*Parole looks to be a possibility for Tupac Shakur’s stepfather, Mutulu Shakur, after serving 30 years of a 60-year prison sentence for the deaths of an armed bank guard and two New York police officers.
U. S. Justice Department spokesman Peter Carr revealed to the Associated Press that the 65-year-old’s parole hearing is set to take place this week the federal penitentiary in Victorville, California, where he is serving his sentence.
Shakur was sentenced in 1998 for being the mastermind behind a string of deadly armed robberies in New York and Connecticut committed by a militant political group known as “The Family.” Despite federal parole being abolished in 1977, it is still granted for inmates who were convicted prior. Rules that were in effect at the time of Shakur’s conviction make parole mandatory for him unless a commission finds he is likely to reoffend or has frequently violated prison rules.
Shakur’s hearing comes years after his involvement in a $1.6 million holdup of an armored truck at a mall in Rockland County, New York. The incident, which took place on Oct. 20, 1981, resulted in the death of Brinks security guard Peter Paige and two Nyack police officers, Waverly Brown and Sgt. Edward O’Grady, who were killed less than an hour after Paige in an ambush after stopping a truck at a roadside checkpoint.
After the heist, Shakur found himself added to the FBI’s Ten Most Wanted Fugitives list and remained on the run until his arrest in Los Angeles in 1986. In addition to the deaths, Shakur was charged with aiding fellow revolutionary Joanne Chesimard’s escape from a New Jersey prison, where she was serving a sentence for killing New Jersey state trooper Werner Foerster in 1973, the AP reports.
During Shakur’s trial, an admitted accomplice testified that armed members of his revolutionary group visited the prison, captured two guards and drove Chesimard out in a prison van. The accomplice added that Shakur was protecting the escape route. Chesimard, who now goes by the name Assata Shakur, ended up fleeing to Cuba, where she remains at large.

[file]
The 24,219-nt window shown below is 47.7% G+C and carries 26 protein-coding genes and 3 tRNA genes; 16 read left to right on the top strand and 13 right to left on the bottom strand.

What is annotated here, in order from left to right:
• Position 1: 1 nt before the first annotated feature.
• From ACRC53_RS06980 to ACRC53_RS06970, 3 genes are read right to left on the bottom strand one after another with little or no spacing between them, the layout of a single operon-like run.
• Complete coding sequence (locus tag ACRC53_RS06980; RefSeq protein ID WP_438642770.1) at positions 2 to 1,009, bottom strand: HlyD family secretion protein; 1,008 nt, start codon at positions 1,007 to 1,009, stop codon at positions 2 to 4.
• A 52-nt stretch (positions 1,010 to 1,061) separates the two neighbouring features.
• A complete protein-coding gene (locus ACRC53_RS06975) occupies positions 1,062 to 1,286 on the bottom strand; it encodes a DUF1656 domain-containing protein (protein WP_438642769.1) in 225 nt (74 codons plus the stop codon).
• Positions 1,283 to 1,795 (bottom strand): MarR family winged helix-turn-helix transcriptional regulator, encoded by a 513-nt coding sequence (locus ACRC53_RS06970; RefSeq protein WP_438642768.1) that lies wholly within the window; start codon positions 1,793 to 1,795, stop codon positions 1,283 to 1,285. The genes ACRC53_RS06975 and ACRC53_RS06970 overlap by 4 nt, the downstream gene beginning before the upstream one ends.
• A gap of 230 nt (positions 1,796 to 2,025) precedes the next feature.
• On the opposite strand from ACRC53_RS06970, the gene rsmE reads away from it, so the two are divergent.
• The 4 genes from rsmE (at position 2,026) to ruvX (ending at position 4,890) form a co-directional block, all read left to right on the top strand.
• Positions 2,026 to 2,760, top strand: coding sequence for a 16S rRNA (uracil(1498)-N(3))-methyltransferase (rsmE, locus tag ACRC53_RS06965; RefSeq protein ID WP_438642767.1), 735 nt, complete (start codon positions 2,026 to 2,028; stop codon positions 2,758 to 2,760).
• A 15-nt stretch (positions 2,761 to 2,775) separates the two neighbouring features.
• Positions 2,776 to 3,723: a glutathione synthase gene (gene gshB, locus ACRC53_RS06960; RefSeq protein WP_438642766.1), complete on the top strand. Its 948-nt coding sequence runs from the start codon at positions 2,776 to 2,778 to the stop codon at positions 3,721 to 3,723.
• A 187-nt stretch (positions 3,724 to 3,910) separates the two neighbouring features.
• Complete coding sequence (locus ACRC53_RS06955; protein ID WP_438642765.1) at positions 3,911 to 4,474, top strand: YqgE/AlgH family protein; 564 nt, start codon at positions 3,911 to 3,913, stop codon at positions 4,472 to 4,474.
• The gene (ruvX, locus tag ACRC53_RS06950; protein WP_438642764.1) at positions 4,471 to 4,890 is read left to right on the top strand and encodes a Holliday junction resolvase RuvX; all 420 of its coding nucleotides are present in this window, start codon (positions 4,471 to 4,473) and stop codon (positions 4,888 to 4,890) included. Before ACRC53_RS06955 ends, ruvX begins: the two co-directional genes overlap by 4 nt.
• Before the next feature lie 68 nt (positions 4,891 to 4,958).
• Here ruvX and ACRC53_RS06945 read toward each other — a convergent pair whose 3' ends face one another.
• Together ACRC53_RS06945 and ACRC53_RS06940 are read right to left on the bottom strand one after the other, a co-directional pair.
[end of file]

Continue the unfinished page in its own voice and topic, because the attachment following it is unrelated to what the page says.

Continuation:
Through it all, Shakur has maintained his innocence since his arrest. During his trial in the 1980s, Shakur’s attorney argued that there was no proof his client participated in the robberies or aided in the prison escape.
While being locked up, Shakur has amassed a large group of supporters, with many believing he is a political prisoner. In an effort to demand Shakur’s release, his supporters have organized letter-writing campaigns and phone banks as well as solicited donations to support his legal fund.
Upon hearing about Shakur being up for parole, Paige’s son Michael voiced his outrage, saying “That’s the going rate? Thirty years for at least three lives that were taken?”
“I was 16 years when he was killed by these animals,” said Michael Paige, who called the upcoming parole hearing “incomprehensible” and “sickening.” “Not a day goes by that I don’t think about my father.”
Like Michael Paige, O’Grady’s son, also named Edward, is not happy with Shakur possibly walking free. So much so that he urged the U.S. Parole Commission to deny Shakur’s bid for release and make sure he spends the rest of his life in prison “where terrorists like him belong.”
“I offer that the crimes Mr. Shakur was convicted of are a brand of violent extremism similar in scope, if not scale, to what we are seeing from the Islamic State and Al Qaeda before them,” wrote O’Grady, a Navy commander.
After Shakur’s parole hearing, the AP mentioned that a recommendation to the U.S. Parole Commission will be made by a hearing officer on whether Shakur should be released. From there, the federal commission will ultimately decide whether to grant parole for Shakur.
For background info on Mutulu Shakur, click HERE.